About Chris

“I’ve straddled the worlds of business and politics. I understand how government works, but more importantly, I know how an economy is meant to function, not just for the rich, but for members of all communities.”

Chris and his wife, Sheila, run Top Box Foods, a hunger-relief non-profit they founded to deliver high-quality, healthy, affordable foods to underserved neighborhoods. Previously, he served as Chairman of the Board of the Greater Chicago Food Depository, the nation’s leading non-profit food distribution and training center, which provides food to more than 600,000 adults and children each year.

Chris managed the Merchandise Mart, one of the great economic engines of Illinois. As President of the Mart, Chris worked with governmental agencies, labor groups, and independent small businesses to bring companies and good jobs back to Illinois. Under Chris’ leadership, the Mart became one of the largest LEED-certified buildings in the world.

Now Chris is leading the real estate development in downtown Chicago known as Wolf Point. Wolf Point is a massive construction project backed by more than $1 billion in private financing that is bringing 2,000 construction and permanent jobs to Illinois.

Earlier in his career, Chris worked for Archer Daniels Midland, a leader of Illinois’ agricultural industry and one of the largest corporations in the state. He currently serves on the board of multiple large manufacturing companies and investment funds. Chris earned his MBA from Northwestern’s Kellogg School of Management.

“I moved to Illinois 30 years ago with an enthusiasm for business and a commitment to serve. Every job I’ve had, every organization I’ve been a part of, has relied on teams working together and shared leadership, which resulted in shared success.”

From 2009 through 2015, Chris served as chairman of the University of Illinois Board of Trustees. At U of I, Chris oversaw a $5.5 billion budget, 78,000 students and more than 23,000 faculty and staff. During his tenure, he reformed the administration and admissions process and grew the endowment and increased financial aid. He is a former Trustee for the Catholic Theological Union, one of the largest schools of theology in the world.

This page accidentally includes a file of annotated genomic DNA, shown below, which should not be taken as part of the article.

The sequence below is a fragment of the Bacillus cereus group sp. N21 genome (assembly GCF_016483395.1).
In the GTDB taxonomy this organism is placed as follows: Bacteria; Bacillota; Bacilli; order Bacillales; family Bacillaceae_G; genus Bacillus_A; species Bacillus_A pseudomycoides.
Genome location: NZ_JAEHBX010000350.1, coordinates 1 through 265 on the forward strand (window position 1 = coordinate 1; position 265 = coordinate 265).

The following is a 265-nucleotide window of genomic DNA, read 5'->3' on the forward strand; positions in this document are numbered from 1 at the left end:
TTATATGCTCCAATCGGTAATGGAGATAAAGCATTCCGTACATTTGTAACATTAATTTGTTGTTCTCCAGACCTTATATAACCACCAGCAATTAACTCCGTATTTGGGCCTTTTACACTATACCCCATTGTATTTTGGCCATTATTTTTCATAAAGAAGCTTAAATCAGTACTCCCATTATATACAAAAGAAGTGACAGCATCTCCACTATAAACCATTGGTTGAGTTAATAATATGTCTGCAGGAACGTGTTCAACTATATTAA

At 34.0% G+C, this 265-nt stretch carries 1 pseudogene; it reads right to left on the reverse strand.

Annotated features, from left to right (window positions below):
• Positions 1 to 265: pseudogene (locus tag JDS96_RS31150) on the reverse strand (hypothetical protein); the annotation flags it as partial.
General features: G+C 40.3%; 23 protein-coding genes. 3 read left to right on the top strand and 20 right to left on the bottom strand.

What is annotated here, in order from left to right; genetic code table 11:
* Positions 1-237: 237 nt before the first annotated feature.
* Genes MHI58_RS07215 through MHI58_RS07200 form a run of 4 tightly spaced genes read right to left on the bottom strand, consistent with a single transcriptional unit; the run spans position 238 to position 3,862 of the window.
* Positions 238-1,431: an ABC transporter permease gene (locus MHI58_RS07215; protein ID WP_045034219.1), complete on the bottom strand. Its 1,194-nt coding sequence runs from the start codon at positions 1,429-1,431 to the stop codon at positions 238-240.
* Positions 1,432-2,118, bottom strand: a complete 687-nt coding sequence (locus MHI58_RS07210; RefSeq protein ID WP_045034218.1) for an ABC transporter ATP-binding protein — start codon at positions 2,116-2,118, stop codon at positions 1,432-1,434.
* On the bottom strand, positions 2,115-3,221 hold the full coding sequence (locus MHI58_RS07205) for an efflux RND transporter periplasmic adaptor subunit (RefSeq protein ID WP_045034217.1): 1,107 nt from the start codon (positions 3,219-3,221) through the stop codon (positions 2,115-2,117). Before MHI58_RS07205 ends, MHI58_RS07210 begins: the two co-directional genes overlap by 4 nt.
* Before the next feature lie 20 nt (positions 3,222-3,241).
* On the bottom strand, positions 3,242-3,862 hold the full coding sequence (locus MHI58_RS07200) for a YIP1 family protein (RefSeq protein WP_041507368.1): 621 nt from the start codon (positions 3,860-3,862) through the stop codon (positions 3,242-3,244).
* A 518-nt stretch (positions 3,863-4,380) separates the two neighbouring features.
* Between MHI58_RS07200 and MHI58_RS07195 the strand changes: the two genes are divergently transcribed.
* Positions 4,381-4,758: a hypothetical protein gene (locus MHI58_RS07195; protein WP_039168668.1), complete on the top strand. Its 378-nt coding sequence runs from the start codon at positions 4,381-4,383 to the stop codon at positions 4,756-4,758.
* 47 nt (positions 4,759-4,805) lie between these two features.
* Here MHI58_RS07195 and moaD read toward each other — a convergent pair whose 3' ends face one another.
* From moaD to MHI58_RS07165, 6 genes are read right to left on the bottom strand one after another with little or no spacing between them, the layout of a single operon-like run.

Carrying on a family tradition, Chris has been a lifelong advocate of rights for persons with disabilities. He is a longtime supporter of Special Olympics Chicago and Special Olympics Illinois as well as Best Buddies International, an organization promoting social and employment inclusion of people with developmental disabilities. Chris is also a former board member for the Rehabilitation Institute of Chicago, one of the nation’s leading physical-rehabilitation hospitals.

For years, Chris helped lead the Chicago Alliance to End Homelessness. He is a proud member of the Illinois Business Immigration Coalition, which promotes the benefits of comprehensive immigration reform with a path to citizenship.

“I’ve spent my life bringing people together to solve complex problems. I can help make decisions in government that will improve the lives of everyone. Together, we can fix the mess and restore the promise of our state.”

Chris is running for governor because he thinks Illinois is headed in the wrong direction. His campaign is about restoring the future of this state – not through incremental change, but though fundamental change. A renewed focus on job creation will fuel everything from an expanding tax base to new homes to urban renaissance.

Chris’ life’s work has been about bringing people together to solve problems for the greater good. It is those skills and experiences that make him uniquely qualified to lead Illinois at this critical time. His vision for the future of our state embraces the American Dream–the notion that we are a country and a state where anyone can make it, where people can rise from rags to riches and where unlimited opportunity is the promise of our country.

Chris is the son of Ethel Skakel Kennedy and the late Senator Robert Francis Kennedy. He and his wife, Shelia, have been married for 29 years. They live in suburban Chicago, where they raised four children.

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